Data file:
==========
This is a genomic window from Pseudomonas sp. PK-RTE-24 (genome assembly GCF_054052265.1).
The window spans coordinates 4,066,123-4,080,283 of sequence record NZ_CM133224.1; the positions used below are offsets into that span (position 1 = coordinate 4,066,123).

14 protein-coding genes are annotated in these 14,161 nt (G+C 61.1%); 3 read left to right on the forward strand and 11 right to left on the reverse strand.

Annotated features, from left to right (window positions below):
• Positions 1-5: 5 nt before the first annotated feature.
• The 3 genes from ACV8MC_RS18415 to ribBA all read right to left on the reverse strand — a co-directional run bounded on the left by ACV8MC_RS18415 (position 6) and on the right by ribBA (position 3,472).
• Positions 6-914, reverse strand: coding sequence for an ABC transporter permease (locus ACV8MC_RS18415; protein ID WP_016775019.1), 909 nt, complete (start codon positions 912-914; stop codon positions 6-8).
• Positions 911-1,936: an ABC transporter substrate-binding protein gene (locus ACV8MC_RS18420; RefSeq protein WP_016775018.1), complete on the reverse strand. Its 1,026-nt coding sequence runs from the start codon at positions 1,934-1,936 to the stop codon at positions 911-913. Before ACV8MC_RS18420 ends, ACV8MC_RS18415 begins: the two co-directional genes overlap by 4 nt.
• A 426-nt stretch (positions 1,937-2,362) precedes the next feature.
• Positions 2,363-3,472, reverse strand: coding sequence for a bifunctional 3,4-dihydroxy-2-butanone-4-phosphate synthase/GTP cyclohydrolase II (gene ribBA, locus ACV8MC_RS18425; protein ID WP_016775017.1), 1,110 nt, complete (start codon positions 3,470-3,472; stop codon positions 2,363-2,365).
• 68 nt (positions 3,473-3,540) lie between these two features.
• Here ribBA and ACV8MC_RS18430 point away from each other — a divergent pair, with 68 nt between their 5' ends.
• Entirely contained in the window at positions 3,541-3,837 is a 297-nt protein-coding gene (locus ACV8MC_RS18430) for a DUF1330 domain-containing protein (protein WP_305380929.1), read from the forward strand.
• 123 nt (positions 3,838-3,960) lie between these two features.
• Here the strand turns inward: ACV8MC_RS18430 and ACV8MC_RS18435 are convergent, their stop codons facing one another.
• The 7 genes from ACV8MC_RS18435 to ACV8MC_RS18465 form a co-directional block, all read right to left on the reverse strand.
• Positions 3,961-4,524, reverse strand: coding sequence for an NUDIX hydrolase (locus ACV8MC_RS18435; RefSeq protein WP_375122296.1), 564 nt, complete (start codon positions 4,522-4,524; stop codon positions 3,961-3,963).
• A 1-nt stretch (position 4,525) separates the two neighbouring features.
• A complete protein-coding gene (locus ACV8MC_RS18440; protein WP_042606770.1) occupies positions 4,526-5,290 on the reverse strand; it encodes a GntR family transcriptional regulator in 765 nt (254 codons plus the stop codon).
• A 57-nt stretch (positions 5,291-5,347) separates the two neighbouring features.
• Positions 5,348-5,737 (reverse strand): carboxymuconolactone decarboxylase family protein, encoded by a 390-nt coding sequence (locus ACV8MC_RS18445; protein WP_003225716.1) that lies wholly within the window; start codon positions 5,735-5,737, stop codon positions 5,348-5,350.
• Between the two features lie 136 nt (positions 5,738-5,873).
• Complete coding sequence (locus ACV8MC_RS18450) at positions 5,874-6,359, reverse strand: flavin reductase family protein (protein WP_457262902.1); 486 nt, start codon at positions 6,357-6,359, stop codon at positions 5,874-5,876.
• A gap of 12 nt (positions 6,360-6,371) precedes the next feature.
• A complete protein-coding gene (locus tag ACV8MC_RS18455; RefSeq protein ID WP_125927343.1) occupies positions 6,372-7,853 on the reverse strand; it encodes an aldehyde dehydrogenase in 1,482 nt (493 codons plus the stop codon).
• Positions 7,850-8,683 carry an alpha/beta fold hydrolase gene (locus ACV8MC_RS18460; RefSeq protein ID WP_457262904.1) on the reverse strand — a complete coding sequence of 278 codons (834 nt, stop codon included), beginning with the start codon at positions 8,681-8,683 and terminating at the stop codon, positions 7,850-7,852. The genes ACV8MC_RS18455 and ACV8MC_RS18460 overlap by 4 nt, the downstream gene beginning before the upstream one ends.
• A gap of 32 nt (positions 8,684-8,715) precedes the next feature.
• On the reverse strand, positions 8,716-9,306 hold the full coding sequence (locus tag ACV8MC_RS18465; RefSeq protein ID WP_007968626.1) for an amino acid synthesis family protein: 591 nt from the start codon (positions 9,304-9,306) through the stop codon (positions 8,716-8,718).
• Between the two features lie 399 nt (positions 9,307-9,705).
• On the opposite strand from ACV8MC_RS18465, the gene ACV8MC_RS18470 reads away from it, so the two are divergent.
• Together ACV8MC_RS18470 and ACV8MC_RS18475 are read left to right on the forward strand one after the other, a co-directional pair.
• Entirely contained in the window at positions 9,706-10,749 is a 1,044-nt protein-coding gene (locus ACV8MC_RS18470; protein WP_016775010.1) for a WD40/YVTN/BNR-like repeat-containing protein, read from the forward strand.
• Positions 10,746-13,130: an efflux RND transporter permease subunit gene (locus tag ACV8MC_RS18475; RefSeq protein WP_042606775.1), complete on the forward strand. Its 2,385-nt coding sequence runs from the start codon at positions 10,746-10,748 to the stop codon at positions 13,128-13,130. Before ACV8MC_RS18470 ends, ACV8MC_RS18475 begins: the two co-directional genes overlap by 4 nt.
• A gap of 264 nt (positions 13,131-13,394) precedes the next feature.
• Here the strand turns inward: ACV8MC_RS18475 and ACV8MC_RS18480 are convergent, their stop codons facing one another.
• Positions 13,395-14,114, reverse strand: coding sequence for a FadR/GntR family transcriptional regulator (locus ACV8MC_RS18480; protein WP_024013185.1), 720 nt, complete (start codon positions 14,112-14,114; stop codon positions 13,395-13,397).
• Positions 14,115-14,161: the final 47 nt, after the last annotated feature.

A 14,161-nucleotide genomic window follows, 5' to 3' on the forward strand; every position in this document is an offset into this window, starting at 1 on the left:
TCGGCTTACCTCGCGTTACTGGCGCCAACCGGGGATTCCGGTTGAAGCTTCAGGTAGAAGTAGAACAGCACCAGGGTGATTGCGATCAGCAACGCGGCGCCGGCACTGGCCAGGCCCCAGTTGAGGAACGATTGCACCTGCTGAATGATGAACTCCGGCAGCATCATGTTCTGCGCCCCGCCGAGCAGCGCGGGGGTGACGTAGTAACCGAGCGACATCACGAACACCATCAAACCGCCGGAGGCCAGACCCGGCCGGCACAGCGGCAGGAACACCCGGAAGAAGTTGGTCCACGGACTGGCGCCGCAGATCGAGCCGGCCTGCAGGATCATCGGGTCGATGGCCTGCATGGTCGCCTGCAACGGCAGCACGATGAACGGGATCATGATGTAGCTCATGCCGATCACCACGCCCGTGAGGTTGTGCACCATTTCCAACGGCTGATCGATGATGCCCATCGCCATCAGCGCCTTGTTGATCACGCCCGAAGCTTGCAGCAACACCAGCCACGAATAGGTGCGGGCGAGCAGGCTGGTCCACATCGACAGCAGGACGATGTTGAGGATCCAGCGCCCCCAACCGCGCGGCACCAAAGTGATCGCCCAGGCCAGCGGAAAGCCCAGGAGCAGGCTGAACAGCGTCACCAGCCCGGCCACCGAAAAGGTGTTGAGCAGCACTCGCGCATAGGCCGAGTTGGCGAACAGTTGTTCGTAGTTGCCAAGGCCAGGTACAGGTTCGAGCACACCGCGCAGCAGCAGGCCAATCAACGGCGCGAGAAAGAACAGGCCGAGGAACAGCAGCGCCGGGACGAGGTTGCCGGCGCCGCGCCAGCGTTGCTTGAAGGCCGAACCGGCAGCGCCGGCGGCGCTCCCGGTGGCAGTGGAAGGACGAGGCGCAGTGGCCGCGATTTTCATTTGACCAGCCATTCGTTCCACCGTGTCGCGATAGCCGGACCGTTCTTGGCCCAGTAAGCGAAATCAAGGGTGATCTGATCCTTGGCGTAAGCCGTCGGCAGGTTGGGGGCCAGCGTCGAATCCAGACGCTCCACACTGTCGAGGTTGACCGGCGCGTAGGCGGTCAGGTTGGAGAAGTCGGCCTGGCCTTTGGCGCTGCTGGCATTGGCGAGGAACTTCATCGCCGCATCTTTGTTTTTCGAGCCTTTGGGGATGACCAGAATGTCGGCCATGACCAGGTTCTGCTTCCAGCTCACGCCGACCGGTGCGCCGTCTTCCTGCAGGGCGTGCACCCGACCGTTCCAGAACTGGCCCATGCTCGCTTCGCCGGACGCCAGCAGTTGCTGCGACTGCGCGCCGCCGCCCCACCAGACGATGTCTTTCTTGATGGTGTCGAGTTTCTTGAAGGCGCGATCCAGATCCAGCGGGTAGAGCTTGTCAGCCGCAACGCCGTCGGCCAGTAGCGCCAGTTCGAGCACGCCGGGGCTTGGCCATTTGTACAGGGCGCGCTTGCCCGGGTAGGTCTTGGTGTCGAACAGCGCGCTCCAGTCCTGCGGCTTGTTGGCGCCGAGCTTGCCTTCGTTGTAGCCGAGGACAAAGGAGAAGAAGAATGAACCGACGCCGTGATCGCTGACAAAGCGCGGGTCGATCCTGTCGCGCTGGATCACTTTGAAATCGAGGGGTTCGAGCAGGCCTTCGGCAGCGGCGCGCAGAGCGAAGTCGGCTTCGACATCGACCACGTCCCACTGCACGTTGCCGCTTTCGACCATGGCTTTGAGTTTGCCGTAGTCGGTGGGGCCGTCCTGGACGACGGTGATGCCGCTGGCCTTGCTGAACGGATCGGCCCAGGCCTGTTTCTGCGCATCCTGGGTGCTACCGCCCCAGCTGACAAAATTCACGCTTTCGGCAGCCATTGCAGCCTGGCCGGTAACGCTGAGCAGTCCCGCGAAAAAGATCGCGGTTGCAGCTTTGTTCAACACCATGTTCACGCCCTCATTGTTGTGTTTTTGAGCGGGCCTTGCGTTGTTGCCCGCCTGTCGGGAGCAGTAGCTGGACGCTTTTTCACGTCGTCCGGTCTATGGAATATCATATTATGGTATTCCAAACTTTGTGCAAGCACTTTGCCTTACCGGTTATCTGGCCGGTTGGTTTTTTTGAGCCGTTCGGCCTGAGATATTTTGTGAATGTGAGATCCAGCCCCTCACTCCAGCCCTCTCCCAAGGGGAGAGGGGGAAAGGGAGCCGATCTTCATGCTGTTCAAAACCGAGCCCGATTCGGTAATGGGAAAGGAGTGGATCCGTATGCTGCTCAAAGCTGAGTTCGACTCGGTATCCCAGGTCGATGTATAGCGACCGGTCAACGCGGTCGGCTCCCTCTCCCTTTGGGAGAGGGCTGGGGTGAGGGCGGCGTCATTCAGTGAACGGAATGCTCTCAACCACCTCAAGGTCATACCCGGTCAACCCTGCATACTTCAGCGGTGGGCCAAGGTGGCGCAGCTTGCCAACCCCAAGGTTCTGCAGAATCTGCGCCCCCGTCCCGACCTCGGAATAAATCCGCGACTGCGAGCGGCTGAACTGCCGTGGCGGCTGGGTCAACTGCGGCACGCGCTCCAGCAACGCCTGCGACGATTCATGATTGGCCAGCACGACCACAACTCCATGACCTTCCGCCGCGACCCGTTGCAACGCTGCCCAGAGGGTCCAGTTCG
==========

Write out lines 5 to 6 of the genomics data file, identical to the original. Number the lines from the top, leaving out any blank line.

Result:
• Positions 1-5: 5 nt before the first annotated feature.
• The 3 genes from ACV8MC_RS18415 to ribBA all read right to left on the reverse strand — a co-directional run bounded on the left by ACV8MC_RS18415 (position 6) and on the right by ribBA (position 3,472).